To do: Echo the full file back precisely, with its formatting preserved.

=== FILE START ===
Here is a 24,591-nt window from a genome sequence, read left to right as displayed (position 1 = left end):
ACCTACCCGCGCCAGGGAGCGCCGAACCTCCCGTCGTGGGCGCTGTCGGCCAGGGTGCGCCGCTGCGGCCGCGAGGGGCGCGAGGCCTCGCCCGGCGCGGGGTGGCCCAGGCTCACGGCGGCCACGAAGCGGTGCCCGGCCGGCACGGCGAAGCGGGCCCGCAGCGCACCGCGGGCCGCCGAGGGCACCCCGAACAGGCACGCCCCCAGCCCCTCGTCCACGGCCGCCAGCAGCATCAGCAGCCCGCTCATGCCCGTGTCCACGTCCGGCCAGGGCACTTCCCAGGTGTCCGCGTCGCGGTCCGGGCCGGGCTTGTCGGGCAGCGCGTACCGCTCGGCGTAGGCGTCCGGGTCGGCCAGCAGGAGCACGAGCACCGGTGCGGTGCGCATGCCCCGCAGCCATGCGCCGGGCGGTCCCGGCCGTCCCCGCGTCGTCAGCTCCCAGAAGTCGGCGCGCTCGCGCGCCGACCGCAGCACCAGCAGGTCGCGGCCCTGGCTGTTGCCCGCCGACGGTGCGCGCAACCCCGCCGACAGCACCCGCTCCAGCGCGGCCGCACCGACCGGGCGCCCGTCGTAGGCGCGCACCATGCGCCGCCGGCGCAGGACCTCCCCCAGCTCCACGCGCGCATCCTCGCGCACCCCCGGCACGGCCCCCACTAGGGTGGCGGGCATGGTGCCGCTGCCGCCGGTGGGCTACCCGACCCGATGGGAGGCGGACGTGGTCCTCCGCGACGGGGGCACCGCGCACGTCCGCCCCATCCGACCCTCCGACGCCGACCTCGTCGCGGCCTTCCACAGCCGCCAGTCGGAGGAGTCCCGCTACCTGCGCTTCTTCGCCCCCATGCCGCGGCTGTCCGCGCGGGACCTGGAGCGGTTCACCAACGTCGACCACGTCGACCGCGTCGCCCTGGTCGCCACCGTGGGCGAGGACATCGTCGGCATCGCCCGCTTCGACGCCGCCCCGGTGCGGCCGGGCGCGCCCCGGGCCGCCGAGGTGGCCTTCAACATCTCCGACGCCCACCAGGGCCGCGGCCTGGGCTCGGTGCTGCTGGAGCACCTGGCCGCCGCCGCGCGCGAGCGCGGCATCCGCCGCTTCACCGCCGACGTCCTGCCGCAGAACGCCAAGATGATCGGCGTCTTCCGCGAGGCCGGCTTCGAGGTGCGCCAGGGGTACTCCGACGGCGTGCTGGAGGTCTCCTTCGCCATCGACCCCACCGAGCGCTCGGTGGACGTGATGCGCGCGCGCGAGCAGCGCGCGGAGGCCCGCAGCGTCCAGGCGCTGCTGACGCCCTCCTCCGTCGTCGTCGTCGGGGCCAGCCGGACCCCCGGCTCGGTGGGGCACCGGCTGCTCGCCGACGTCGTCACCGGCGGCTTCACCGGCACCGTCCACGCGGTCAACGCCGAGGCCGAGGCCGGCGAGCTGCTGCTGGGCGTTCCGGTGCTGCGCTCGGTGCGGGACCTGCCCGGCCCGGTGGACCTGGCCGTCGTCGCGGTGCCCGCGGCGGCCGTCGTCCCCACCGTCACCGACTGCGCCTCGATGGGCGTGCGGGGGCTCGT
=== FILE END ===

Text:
Here is a 24,591-nt window from a genome sequence, read left to right as displayed (position 1 = left end):
ACCTACCCGCGCCAGGGAGCGCCGAACCTCCCGTCGTGGGCGCTGTCGGCCAGGGTGCGCCGCTGCGGCCGCGAGGGGCGCGAGGCCTCGCCCGGCGCGGGGTGGCCCAGGCTCACGGCGGCCACGAAGCGGTGCCCGGCCGGCACGGCGAAGCGGGCCCGCAGCGCACCGCGGGCCGCCGAGGGCACCCCGAACAGGCACGCCCCCAGCCCCTCGTCCACGGCCGCCAGCAGCATCAGCAGCCCGCTCATGCCCGTGTCCACGTCCGGCCAGGGCACTTCCCAGGTGTCCGCGTCGCGGTCCGGGCCGGGCTTGTCGGGCAGCGCGTACCGCTCGGCGTAGGCGTCCGGGTCGGCCAGCAGGAGCACGAGCACCGGTGCGGTGCGCATGCCCCGCAGCCATGCGCCGGGCGGTCCCGGCCGTCCCCGCGTCGTCAGCTCCCAGAAGTCGGCGCGCTCGCGCGCCGACCGCAGCACCAGCAGGTCGCGGCCCTGGCTGTTGCCCGCCGACGGTGCGCGCAACCCCGCCGACAGCACCCGCTCCAGCGCGGCCGCACCGACCGGGCGCCCGTCGTAGGCGCGCACCATGCGCCGCCGGCGCAGGACCTCCCCCAGCTCCACGCGCGCATCCTCGCGCACCCCCGGCACGGCCCCCACTAGGGTGGCGGGCATGGTGCCGCTGCCGCCGGTGGGCTACCCGACCCGATGGGAGGCGGACGTGGTCCTCCGCGACGGGGGCACCGCGCACGTCCGCCCCATCCGACCCTCCGACGCCGACCTCGTCGCGGCCTTCCACAGCCGCCAGTCGGAGGAGTCCCGCTACCTGCGCTTCTTCGCCCCCATGCCGCGGCTGTCCGCGCGGGACCTGGAGCGGTTCACCAACGTCGACCACGTCGACCGCGTCGCCCTGGTCGCCACCGTGGGCGAGGACATCGTCGGCATCGCCCGCTTCGACGCCGCCCCGGTGCGGCCGGGCGCGCCCCGGGCCGCCGAGGTGGCCTTCAACATCTCCGACGCCCACCAGGGCCGCGGCCTGGGCTCGGTGCTGCTGGAGCACCTGGCCGCCGCCGCGCGCGAGCGCGGCATCCGCCGCTTCACCGCCGACGTCCTGCCGCAGAACGCCAAGATGATCGGCGTCTTCCGCGAGGCCGGCTTCGAGGTGCGCCAGGGGTACTCCGACGGCGTGCTGGAGGTCTCCTTCGCCATCGACCCCACCGAGCGCTCGGTGGACGTGATGCGCGCGCGCGAGCAGCGCGCGGAGGCCCGCAGCGTCCAGGCGCTGCTGACGCCCTCCTCCGTCGTCGTCGTCGGGGCCAGCCGGACCCCCGGCTCGGTGGGGCACCGGCTGCTCGCCGACGTCGTCACCGGCGGCTTCACCGGCACCGTCCACGCGGTCAACGCCGAGGCCGAGGCCGGCGAGCTGCTGCTGGGCGTTCCGGTGCTGCGCTCGGTGCGGGACCTGCCCGGCCCGGTGGACCTGGCCGTCGTCGCGGTGCCCGCGGCGGCCGTCGTCCCCACCGTCACCGACTGCGCCTCGATGGGCGTGCGGGGGCTCGT